A tool for members of Jax Freestyle Book Club, a meetup.com group in Jacksonville, Florida, to talk about what they're reading and would like to read. Click on the meetup badge to the right to go to our meeting homepage.

Thursday, February 21, 2008

New format!

I've been thinking about ways to let us engage with other readers in a very inclusive way, without turning meetings into general chat sessions. This is tricky, and I don't know if I've invented a new kind of book club experience or am just creating a blip in consciousness, but my idea is to post a list of ten books that have come up as being of interest, and asking everyone who RSVPs to commit to one, and come in ready to talk about it. If everybody reads the same book, great. If no two people read the same book, great in a different way. I guess we'll find out from RSVPs for March if this has appeal.

The ten on the list (I hope) cover the waterfront. We have fiction, bio, memoirs, books about science, books about economics, upbeat books, downbeat books, boomer college, American history, turmoil in Africa, and a boomer youth era favorite. Some are long and a bit challenging, others are easy and breezy. I'll try to add some hyperlinks later, but in the meantime, you can google them or look them up on your favorite book review site.

Benjamin Franklin-An American Life by Walter Isaacson

Chronicles, Volume 1 by Bob Dylan

Pilgrim at Tinker Creek by Annie Dillard

Loving Frank by Nancy Horan

The Life and TImes of the Thunderbolt Kid by Bill Bryson

Death by Black Hole: And Other Cosmic Quandaries by Neil deGrasse Tyson

Bait and Switch: The (Futile) Pursuit of the American Dream by Barbara Erentreich

A Free Life by Ha Jin

Half of a Yellow Sun by Chimamanda Ngozi Adichie

Train Your Mind, Change Your Brain: How a New Science Reveals Our Extraordinary Potential to Transform Ourselves
by Sharon Begley

Friday, February 1, 2008

Hope lots of you are exploring the Feb selection

It's very interesting and definitely rewards the time!

Here's the text of an email I sent the group through meetup:

There hasn't been too much RSVP'ing (yes or no) to this month's meeting notice, and I'm thinking some might be on the fence as to whether they want to invest the time and energy it takes to read a book, into this month's selection. Or maybe you've been busy and haven't thought about it one way or the other!

EIther way,The Bookseller of Kabul is not at all a difficult read. It was the bestselling nonfiction book in the history of publishing in Norway, and it's generated an interesting controversy in the aftermath of its publication, check out the article at http://www.guardian.co.uk/afghanistan/story/0,1284,1046429,00.html or listen to/read an NPR report on the issue at http://www.npr.org/templates/story/story.php?storyId=16626180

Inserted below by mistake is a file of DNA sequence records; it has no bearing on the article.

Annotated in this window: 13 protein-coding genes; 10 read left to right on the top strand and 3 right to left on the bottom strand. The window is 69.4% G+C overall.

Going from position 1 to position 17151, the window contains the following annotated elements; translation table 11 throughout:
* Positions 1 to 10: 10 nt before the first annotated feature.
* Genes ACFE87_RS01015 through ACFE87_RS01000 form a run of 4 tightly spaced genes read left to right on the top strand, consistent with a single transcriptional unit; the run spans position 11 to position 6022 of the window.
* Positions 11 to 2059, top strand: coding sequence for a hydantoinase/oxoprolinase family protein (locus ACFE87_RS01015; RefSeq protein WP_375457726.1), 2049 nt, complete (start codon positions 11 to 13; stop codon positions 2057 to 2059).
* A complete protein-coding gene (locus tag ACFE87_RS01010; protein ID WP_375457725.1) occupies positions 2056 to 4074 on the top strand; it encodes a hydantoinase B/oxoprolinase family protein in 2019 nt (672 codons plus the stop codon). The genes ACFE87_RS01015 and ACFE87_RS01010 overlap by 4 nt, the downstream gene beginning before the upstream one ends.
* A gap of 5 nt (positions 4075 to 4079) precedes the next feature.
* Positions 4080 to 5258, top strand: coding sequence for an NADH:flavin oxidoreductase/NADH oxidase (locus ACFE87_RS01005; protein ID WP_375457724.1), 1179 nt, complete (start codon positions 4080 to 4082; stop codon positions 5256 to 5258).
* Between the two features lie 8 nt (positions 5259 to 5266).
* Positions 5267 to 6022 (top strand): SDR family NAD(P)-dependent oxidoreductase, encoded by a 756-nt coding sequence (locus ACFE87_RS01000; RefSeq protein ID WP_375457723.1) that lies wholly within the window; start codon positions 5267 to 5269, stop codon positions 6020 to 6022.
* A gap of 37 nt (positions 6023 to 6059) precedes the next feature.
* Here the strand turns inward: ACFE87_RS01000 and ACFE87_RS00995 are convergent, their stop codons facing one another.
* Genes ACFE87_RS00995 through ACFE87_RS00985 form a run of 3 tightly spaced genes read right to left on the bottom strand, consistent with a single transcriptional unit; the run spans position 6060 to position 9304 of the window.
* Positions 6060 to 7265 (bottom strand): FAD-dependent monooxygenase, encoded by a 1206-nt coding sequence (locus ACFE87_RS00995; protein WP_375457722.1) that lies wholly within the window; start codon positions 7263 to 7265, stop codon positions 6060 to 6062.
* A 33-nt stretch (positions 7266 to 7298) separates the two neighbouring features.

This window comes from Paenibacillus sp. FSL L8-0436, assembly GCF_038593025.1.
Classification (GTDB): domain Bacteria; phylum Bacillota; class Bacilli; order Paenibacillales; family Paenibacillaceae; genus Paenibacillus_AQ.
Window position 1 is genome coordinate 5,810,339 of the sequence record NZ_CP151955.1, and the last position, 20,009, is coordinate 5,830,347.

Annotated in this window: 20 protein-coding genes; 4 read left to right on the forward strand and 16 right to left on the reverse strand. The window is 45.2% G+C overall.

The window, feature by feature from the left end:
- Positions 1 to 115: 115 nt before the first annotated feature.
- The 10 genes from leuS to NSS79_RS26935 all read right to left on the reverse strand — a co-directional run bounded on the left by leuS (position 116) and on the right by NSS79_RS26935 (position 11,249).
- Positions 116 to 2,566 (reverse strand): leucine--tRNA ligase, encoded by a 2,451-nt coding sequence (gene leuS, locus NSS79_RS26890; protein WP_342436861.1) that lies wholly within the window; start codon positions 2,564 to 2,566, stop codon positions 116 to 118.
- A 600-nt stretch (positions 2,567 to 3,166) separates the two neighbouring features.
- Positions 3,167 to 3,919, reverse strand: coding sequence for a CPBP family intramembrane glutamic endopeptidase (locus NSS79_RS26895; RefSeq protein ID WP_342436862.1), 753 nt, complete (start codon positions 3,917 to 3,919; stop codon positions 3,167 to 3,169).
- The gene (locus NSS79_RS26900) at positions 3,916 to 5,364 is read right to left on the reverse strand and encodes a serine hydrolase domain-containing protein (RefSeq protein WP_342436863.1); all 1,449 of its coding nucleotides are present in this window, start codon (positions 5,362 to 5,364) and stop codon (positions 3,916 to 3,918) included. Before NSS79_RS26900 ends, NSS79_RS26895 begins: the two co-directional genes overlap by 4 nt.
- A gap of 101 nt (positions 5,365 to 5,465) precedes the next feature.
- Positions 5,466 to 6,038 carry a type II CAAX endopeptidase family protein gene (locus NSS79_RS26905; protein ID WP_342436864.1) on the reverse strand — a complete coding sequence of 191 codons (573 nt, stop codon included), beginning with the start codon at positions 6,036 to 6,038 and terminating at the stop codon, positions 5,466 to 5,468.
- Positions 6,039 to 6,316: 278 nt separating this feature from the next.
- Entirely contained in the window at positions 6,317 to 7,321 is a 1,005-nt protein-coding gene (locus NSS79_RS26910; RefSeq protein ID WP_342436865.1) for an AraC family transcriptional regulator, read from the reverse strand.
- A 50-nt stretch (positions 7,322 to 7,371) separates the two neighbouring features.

So, still not sure if you want to snag a copy? Try a short excerpt from the first chapter at http://www.hachettebookgroupusa.com/books/83/0316734500/chapter_excerpt17708.html

Hope to see you the nineteenth (PLENTY of time between now an then to read this not long or difficult book!!!!!!!) It's readily available at the library, on the shelves at local bookstores, many used copies are available at Amazon, Powells, etc., and it's out in audio CD format.

The Bookseller of Kabul

A penpal friend of mine wrote this after I told him I was reading this book.
Something to add to the discussion on Tuesday?
The ethics of jounalists. I'll be thinking about trust as I'm reading this book. I haven't picked up the book from the library yet but I will this weekend.

begin forward:
I think this book illustrates an interesting phenomenon. The amount of misuse of people´s trust that journalists think is ok. Seierstad, a norwegian woman journalist, used a family in Kabul, Afghanistan, to further her own career. The bookseller got very angry, he wrote a counter-book. He even travelled to Norway to show that Seierstad is a moral swine. What, to me, is interesting is the following: how much is it ok for an emancipated women, a really good woman (in her own eyes), to consciously misuse other people? In the interest of your own career? She sold out everyone in the family who let her live with them. That was her way of paying back for the generosity she had used. She looks herself in the mirror each morning and she feels no shame. She consciously misused the family. Reflect on what gave her that moral right. She is not stupid in terms of brain power. She is a journalist. She did not care about what consequences her book had on the family whose basic human friendlieness she had misused. It is interesting to watch how people like her functions, journalists. (We have lots of the same kind of journalists in Sweden, it is no special norwegian desease.) It is something about being a journalist. They do this again and again. One might wonder why?